The Barrancas National Cemetery, established in 1868, is located within the Pensacola Naval Air Station about eight miles southwest of Pensacola, Florida, in Escambia County. The main entrance is located at the center of the south side and is protected by a double wrought-iron gate supported by concrete piers, constructed circa 1868. A second entrance with no gate is located along Duncan Road. A pedestrian gate, constructed in 1936, is located to the east of the main en-trance, and an iron service gate supported by concrete piers and constructed in 1949, is situated near the southeastern corner of the cemetery near the service building. A portion of the original brick perimeter wall remains along the west side of the cemetery from Section 7 to Section 25. Wrought-iron fencing supported by concrete posts en-closes the south boundary. Chain link fencing surrounds the service building. An administration building is located to the east as you enter the cemetery, and the service building is situated to the east of the administration building. The flagpole is located in front of the administration building. One committal service tent is situated in Section 36 to the north of the main entrance, and a second tent is located within the circle near Sections 40 and 41. Graves are marked with upright marble headstones, except for Section 35, which is marked with flat granite markers.
The brick administration building, containing public restrooms, was constructed in 1976. The roof is asphalt shingles.
The brick and concrete service building with a galvanized tin roof was constructed in 1949. In November 1956, one of the former restrooms was converted into a fireproof paint and oil storage room.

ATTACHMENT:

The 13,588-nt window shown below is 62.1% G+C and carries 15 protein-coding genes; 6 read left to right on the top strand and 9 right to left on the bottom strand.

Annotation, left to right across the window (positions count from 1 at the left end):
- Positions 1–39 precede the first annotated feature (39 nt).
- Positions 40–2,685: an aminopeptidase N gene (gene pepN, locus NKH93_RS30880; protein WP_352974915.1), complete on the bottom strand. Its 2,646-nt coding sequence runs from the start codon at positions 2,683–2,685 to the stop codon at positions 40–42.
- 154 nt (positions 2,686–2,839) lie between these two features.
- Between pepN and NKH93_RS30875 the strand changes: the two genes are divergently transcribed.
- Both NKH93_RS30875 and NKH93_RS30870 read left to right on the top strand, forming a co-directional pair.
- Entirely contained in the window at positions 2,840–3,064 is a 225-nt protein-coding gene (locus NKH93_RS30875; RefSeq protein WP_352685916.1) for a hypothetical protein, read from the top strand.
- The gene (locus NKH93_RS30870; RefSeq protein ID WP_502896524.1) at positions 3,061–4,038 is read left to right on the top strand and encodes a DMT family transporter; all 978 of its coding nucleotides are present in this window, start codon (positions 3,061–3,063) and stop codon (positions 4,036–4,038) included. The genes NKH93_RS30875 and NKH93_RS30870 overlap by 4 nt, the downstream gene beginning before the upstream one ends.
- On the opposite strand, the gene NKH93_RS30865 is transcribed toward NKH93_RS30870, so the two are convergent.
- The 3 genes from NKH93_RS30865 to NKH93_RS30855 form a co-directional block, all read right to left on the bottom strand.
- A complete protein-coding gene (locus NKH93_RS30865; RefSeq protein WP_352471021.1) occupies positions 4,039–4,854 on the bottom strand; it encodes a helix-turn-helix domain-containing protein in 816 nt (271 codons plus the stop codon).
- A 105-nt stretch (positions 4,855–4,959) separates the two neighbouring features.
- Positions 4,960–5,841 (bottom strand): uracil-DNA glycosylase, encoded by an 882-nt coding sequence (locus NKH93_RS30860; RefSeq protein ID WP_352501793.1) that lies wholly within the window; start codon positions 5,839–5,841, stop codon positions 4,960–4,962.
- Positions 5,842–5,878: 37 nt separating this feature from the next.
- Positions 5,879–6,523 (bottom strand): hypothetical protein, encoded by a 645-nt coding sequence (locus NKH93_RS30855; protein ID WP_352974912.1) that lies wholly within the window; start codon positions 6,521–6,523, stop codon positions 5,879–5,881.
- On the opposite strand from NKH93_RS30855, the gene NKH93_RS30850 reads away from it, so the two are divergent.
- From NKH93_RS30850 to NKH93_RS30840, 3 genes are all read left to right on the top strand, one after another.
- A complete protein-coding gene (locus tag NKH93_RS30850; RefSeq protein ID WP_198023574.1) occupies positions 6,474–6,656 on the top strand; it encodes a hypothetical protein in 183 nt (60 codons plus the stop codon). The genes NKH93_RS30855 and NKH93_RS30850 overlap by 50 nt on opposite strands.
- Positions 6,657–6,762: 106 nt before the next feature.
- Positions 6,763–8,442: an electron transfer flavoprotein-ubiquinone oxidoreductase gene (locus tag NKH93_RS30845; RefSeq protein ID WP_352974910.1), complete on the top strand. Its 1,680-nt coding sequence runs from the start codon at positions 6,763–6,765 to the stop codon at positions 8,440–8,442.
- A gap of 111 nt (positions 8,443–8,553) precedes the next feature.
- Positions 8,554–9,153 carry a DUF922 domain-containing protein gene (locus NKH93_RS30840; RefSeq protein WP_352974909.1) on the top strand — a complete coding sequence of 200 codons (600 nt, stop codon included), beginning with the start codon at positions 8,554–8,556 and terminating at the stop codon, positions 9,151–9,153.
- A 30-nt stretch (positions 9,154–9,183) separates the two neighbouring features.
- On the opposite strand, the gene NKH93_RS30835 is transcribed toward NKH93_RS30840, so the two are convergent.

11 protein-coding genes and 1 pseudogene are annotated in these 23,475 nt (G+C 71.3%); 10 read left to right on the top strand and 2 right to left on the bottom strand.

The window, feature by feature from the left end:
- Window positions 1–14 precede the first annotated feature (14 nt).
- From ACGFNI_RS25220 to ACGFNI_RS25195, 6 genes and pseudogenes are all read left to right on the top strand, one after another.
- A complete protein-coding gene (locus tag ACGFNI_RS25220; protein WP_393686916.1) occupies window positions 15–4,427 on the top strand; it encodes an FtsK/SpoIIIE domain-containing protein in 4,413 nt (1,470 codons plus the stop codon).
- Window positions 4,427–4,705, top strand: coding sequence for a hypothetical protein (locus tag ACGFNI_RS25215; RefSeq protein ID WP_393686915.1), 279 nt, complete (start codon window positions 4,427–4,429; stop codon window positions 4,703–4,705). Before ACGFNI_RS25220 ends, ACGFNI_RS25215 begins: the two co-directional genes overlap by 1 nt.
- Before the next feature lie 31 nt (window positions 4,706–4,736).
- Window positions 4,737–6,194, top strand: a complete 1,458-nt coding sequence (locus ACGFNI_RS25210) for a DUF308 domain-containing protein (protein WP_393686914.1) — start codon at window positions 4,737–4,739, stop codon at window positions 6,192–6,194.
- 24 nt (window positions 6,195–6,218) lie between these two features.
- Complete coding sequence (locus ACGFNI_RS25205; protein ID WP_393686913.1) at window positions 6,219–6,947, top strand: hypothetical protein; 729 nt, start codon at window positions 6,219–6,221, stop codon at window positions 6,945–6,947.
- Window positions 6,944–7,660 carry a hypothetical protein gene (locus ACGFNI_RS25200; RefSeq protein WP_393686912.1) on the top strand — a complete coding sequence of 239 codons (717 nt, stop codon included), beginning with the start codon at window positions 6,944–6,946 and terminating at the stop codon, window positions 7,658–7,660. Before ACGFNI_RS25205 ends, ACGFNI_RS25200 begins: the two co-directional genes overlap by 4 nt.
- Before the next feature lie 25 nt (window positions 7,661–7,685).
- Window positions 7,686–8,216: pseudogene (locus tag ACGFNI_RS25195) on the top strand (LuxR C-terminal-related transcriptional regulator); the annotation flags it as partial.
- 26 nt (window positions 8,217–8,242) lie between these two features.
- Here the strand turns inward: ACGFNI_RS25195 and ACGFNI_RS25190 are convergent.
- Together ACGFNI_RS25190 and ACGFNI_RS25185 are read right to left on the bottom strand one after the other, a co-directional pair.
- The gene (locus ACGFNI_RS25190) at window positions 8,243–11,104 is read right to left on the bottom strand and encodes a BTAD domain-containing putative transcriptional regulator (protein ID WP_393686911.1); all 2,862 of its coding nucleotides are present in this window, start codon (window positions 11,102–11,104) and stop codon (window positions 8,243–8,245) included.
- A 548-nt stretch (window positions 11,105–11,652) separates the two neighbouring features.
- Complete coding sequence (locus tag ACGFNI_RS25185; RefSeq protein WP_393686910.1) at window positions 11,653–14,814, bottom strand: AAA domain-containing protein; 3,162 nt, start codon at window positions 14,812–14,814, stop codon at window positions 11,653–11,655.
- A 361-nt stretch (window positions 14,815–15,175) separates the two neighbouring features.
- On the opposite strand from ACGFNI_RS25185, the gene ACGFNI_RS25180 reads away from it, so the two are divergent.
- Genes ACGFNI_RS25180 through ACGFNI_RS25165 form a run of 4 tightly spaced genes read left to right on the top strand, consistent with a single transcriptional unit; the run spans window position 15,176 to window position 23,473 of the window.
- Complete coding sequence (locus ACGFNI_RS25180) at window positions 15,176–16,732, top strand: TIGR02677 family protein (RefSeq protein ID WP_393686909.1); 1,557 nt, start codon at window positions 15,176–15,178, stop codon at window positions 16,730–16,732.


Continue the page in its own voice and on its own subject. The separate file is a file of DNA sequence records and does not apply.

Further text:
The 1.17-acre area designated as the "Civilian Cemetery" contains burials from the early 1800’s until approximately 1934. During the early days of the navy yard, employees and their families were allowed to live on the reservation and a small community developed. Expansion of facilities from 1933-1935 necessitated the removal of those families still living there and the relocation of the graves. Relocation was completed on September 6, 1935, and no additional burials have been made since that time.
Noted Burials
A grave of interest is that of Ga-Ah, an Apache Indian who was the second wife of Apache Chief Geronimo. Geronimo was born in southern Arizona, and his Indian name was Goyathloy, meaning one who yawns. The Mexicans gave him the name Geronimo, which is Spanish for Jerome. Geronimo was perhaps the most cunning Indian fighter in American history, and rose to leadership by his extraordinary courage, determination and skill in successive raids on Mexican troops who had killed his mother, first wife, and children, in 1858. He led devastating raids in Arizona and New Mexico before the U. S. Government intervened and caused him to surrender to General George F. Crook in May 1883. Geronimo escaped and conducted further raids in both the United States and Mexico before his capture by General Nelson A. Miles in 1886. He along with his wife Ga-Ah and his followers were captured. As prisoners of war, they were removed to Fort Pickens on Santa Rosa Island and subsequently transferred to Mount Vernon Barracks, Alabama, north of the city of Mobile. Ga-Ah died of pneumonia on September 29, 1887, and is buried in Section 18, Grave 1496.
Also buried in the cemetery are the remains of 55 individuals from the Fort Myers area of Florida, who were casualties of the Second Seminole War which occurred in the early 1840’s. They were originally buried at a cemetery associated with Forts Harvie and Myers, collectively occupied during the Second and Third Seminole Wars and the Civil War, circa 1841 to 1865. Fort Harvie was the Army’s principal depot for operations in southwest Florida and was established on November 1, 1841, during the Second Seminole War, and remained active until March of 1842. Fort Myers was established in 1850 at the same location and continued to function through the Civil War years. During the Civil War, Fort Myers was manned by Union forces and became an important haven for Gulf Coast civilians who were Union sympathizers. In 1888, the 55 bodies (9 known and 46 unknown) were disinterred and reinterred in the national cemetery. All but five of the graves are located in Section 3. A native-American woman and four unknown children are buried in Section 18.
There are three Medal of Honor recipients buried in the cemetery. Their graves are marked with special markers inscribed with an enlarged gold-leafed replica of the medal of the awarding service and the words "MEDAL OF HONOR." The names and grave locations are as follows: